Los Angeles Lakers Young Core: Kyle Kuzma’s Sophomore Season

Kyle Kuzma

One of last seasons biggest surprises was Los Angeles Lakers rookie Kyle Kuzma. The 27th overall pick ended up as a contender for rookie of the year and was a leading contributor under head coach Luke Walton. Heading into his sophomore season in the NBA, Kuzma will look to take the next step. This is a new look Lakers team, so here’s what he will need to do in order to meet expectations this upcoming season.

Kyle Kuzma – Sophomore Season

Enjoy his role

In his rookie year, Kuzma started 37 games. This was mainly due to the emergence of Julius Randle, the Lakers leading scorer. However, Kuzma would play a role in 77 games, making him a key player off the bench. This season, the Lakers will have a new look. The team has made several changes, headlined by LeBron James. Current projections have James starting at power forward for his new team. Now, Kuzma will likely play behind James on the Lakers depth chart. The second-year forward can use his role to his advantage. With James playing more minutes than anyone else, Kuzma’s role is a comfortable one.

Capable of playing the three and four, Kuzma is versatile enough to play instead of or alongside James. A good shooter and polished offensively, Kuzma will benefit from remaining on the bench due to the weaknesses in his game. Known for struggling defensively, his backup role should help him slowly develop at that end of the court. As last season proved, starting Kuzma can be beneficial at one end but not the other. The key to keeping Kuzma on the bench is it gives the second-year talent all the freedom he wants to succeed at the offensive end.

Improve defensively

Kuzma’s biggest weakness is his defense, but he isn’t a bad defender, which says a lot about him as a player. Challenged by Walton to improve his defense, Kuzma knows this is a focus. With a defensive rating of 105.7 last season, Kuzma must find a balance between offense and defense.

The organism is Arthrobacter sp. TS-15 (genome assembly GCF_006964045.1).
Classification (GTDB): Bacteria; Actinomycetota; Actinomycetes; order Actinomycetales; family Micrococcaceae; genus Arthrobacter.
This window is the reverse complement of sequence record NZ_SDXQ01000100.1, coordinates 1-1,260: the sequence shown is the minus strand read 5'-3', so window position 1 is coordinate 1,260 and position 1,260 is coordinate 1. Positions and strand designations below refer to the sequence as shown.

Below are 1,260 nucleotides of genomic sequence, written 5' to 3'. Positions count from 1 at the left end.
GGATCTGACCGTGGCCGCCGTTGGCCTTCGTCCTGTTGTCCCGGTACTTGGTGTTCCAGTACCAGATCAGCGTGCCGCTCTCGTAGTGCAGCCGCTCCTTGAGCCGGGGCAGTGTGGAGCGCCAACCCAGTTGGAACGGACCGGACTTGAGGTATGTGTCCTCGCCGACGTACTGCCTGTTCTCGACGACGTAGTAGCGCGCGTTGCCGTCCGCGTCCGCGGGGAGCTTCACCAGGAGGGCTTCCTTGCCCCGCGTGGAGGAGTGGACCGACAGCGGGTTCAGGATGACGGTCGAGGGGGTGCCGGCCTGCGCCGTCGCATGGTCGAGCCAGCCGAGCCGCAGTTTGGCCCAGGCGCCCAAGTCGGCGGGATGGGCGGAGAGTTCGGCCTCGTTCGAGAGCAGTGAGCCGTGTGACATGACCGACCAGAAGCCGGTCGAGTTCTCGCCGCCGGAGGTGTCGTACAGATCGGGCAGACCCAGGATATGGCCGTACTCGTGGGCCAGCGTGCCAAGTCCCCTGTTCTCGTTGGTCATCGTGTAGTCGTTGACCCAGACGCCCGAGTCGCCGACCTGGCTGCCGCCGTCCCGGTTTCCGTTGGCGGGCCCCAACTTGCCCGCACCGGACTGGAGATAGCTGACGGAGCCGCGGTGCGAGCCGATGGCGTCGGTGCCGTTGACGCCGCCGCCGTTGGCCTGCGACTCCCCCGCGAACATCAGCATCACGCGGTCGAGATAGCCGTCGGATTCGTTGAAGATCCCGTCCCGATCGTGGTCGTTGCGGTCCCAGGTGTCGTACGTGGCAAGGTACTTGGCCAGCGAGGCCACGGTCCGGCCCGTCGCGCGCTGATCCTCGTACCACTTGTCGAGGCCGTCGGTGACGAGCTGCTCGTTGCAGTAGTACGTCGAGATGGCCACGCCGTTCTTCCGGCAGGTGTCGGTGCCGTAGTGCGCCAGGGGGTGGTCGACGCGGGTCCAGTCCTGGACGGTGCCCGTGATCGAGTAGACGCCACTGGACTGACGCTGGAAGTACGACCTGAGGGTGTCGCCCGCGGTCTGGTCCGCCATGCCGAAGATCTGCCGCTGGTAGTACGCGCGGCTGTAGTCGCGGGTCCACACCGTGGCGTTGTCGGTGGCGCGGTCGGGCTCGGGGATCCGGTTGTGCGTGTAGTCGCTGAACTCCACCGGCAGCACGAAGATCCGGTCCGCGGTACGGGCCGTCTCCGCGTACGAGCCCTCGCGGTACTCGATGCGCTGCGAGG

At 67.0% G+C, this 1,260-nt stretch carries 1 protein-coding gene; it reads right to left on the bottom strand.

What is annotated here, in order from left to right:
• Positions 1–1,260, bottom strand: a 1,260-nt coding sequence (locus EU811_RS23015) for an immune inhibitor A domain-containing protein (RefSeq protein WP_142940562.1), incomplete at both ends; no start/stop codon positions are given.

Accused of being one-dimensional, his lack of focus and intensity at the defensive end did hold him back. Early on the Lakers looked to Larry Nance Jr. to start, this was mainly due to his defensive abilities. Kuzma should have started more games, but when you struggle like he did at times, it’s easy to see why Walton looked elsewhere.

The Lakers should improve defensively as a team this season, whether or not Kuzma will play a key role in doing so is another question.

Remain consistent

Kuzma had an up and down rookie year, with injuries to teammates and constant role changes responsible. His minutes per game were sporadic all season long. Starting the season playing 26 minutes per game in October, Kuzma averaged 14 points. Solid numbers for a rookie playing in his first few NBA games.

In December, his minutes per would rise to 34 per game. This resulted in the then-rookie averaging an improved 19.5 points. The more he played, the more he contributed. January is when everything changed for Kuzma. With Randle finding his stride, Kuzma would play less. Playing less than he was in October, Kuzma struggled, averaging just 12 points to start 2018.

Kuzma would recover in the final two months of the season, averaging north of 17.8 in March and April. The point being, Kuzma won’t play 30 plus minutes next season. He must find a way to remain effective and consistent at both ends. Walton loves a strong bench and Kuzma is expected to be a figurehead for the entire unit next season.

This is a big year for a young Lakers team, Kyle Kuzma is just one of many who will need to step up if this team is to make the playoffs for the first time since the 2012-13 season.